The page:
The push to renewable sources of energy is gaining considerable momentum. According to a report from the International Energy Agency (IEA), renewables have surpassed fossil fuels across the world to become the leading source of new electricity generation. In the same report, the IEA stated that the global electricity sector is undergoing a radical transformation with demand for electricity overtaking oil for the first time ever. The ascendancy of renewables among the energy mix for power generation continues at a rapid pace. The IEA claims that new wind and solar generation accounted for nearly half of all new capacity…
To keep reading, enter your email address or login below.
The push to renewable sources of energy is gaining considerable momentum. According to a report from the International Energy Agency (IEA), renewables have surpassed fossil fuels across the world to become the leading source of new electricity generation. In the same report, the IEA stated that the global electricity sector is undergoing a radical transformation with demand for electricity overtaking oil for the first time ever.
The ascendancy of renewables among the energy mix for power generation continues at a rapid pace. The IEA claims that new wind and solar generation accounted for nearly half of all new capacity added globally during 2017. It is this which will act as a powerful tailwind for leading renewable energy utility Brookfield Renewable Partners (TSX:BEP.UN)(NYSE:BEP).
Brookfield Renewable reported what, on initial appearances, appear to be poor third-quarter 2018 results. The partnership’s share of total power generations shot up by 6% year over year to 5,552 gigawatt hours (GWh), although this was 7% lower than the average long-term forecast of 5,956 GWh.
Because of this Brookfield Renewable reported a net loss of US$55 million for the quarter, which was 28% greater than the US$43 million announced for the comparable period in 2017. The increase in its net loss can be attributed to a sharp uptick in depreciation and amortization rather than any fundamental operational problems.
However, the partnership’s funds from operations for the quarter of US$105 million was 15% greater year over year because of growth in Brookfield Renewable’s portfolio of assets, cost-reduction initiatives, and higher realized power prices.
Brookfield Renewables earnings should grow further over the remainder of 2018 and into 2019. Over the past year, it has focused on expanding its business and boosting the price it receives for the electricity it generates; those activities continued during the third quarter when it entered 30 new power generation contracts in Colombia and four in Brazil.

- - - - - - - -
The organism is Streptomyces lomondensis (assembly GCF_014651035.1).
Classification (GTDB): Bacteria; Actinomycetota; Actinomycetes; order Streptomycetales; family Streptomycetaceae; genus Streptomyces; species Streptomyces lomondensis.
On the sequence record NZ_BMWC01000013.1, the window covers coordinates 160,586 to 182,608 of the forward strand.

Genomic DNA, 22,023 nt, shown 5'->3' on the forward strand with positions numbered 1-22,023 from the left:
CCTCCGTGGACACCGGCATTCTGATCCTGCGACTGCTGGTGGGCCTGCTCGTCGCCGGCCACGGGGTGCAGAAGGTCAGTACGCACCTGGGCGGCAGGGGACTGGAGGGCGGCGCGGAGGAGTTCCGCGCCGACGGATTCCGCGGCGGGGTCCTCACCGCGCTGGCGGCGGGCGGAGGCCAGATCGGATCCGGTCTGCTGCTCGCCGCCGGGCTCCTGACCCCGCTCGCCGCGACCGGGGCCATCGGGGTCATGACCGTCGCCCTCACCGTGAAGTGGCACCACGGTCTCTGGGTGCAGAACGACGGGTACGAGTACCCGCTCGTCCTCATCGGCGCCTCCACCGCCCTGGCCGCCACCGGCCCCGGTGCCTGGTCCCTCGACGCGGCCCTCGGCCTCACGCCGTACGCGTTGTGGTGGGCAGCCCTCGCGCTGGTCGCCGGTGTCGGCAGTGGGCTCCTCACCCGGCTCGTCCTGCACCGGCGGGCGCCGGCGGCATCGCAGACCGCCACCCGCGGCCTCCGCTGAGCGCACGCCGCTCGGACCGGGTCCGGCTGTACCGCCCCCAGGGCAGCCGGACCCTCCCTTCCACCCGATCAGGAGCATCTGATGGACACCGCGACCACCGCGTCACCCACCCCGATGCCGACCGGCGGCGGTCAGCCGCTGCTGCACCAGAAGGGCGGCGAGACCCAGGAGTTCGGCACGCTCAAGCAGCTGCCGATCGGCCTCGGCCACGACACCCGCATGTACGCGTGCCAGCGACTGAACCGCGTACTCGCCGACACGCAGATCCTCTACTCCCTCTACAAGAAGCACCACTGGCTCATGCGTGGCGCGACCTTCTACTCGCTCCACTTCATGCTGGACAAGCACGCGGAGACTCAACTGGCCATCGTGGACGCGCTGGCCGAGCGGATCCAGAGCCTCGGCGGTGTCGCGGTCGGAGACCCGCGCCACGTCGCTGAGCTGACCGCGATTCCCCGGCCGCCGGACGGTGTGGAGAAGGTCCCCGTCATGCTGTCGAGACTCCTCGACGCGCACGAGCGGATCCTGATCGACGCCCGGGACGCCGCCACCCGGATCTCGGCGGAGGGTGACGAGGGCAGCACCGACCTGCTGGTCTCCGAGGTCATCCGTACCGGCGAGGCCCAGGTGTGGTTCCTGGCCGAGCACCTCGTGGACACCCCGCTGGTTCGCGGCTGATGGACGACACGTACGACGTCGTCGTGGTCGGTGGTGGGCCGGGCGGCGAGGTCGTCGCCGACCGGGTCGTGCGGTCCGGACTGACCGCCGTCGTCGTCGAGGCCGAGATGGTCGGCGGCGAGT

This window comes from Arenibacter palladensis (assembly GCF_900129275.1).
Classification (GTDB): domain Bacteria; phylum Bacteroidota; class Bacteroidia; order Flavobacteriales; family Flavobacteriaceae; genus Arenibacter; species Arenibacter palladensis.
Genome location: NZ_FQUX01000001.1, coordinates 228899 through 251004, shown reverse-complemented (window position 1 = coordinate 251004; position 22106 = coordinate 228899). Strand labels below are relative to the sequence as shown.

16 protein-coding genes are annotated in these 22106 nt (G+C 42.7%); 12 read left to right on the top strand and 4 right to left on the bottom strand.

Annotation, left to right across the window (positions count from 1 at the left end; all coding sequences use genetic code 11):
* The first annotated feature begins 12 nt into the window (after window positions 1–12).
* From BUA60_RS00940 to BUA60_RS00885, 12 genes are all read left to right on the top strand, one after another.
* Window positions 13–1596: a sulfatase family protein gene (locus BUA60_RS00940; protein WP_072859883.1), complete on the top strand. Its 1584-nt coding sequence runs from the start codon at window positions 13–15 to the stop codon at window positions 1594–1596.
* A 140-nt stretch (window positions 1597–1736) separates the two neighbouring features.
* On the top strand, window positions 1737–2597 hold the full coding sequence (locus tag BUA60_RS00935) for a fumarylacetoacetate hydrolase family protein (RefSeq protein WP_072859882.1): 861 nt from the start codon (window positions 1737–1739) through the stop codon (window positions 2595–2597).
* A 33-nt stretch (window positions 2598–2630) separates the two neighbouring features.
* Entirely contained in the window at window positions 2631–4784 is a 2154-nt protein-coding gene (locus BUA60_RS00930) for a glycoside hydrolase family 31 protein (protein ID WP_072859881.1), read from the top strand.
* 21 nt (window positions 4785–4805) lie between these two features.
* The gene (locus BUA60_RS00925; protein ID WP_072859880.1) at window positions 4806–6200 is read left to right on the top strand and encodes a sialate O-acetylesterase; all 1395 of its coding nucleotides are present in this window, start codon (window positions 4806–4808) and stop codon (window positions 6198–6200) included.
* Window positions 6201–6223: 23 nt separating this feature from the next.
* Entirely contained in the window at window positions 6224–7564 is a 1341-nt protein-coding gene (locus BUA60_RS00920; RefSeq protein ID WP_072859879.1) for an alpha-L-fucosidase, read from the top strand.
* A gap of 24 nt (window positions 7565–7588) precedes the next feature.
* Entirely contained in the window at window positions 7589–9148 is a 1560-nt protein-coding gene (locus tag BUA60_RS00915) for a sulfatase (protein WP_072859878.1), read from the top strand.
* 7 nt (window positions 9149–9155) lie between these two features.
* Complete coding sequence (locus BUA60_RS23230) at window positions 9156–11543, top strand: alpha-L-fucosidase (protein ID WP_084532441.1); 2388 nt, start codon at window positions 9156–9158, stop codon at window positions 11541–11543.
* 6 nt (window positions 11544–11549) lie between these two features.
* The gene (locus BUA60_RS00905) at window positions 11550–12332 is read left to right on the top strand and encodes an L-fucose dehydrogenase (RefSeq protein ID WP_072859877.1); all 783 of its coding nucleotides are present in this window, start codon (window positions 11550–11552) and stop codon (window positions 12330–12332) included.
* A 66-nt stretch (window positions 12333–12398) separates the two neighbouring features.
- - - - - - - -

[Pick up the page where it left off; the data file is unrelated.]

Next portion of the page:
Brookfield Renewable also commissioned a 28-megawatt (MW) wind project in Ireland and is in the process of developing 131 MW of other hydro, wind, and storage projects. After the end of third quarter, it completed the US$50 million purchase of a 23 MW Irish wind facility of which US$20 million represented its contribution to the deal.
These will all boost Brookfield Renewable’s funds flow and earnings. The partnership’s ongoing focus on diversifying its sources of renewable electricity generation, notably by acquiring further wind facilities, will reduce its vulnerability to deficient hydrology. Poor water levels have been responsible for Brookfield Renewable’s electricity output being lower than anticipated because 76% of its 17,400 MW of installed capacity comes hydroelectric plants. These are highly dependent on water levels to be capable of generating forecast levels of electricity.
Brookfield Renewable also announced in those third-quarter results that it was engaging in US$850 million of capital-raising initiatives through capital recycling, refinancing, and growing asset valuations. These activities are expected to bolster its liquidity to US$2.3 billion, which will give the partnership considerable financial resources to make further opportunistic and accretive acquisitions.
Brookfield Renewable is nicely positioned to continue growing its portfolio of renewable power generating assets and the massive push for renewable electricity will act as powerful tailwind for revenue. While investors wait for that to translate into higher earnings, which will give Brookfield Renewable’s stock a healthy lift, they will be rewarded by its regular and sustainable distribution, which is yielding a juicy 5%.
When you buy heavily cyclical stocks at low prices… and then hold the shares until the cycle reaches its peak… you can make a very healthy profit.
Every investor knows that. But many struggle to identify the best opportunities.
Except The Motley Fool may have a plan to solve that problem! Our in-house analyst team has poured thousands of hours into their proprietary research – and this is the result.
Our top advisor Iain Butler has just identified his #1 stock to buy in 2018 (and beyond).
The last time this stock went from the low point of its cycle to the peak… shares shot from $12 to $40 inside of 4 years. That’s an 300%-plus return. And if you missed out on that ride, today might just be your second chance.
Fool contributor Matt Smith has no position in any stocks mentioned. Brookfield Renewable Partners is a recommendation of Dividend Investor Canada.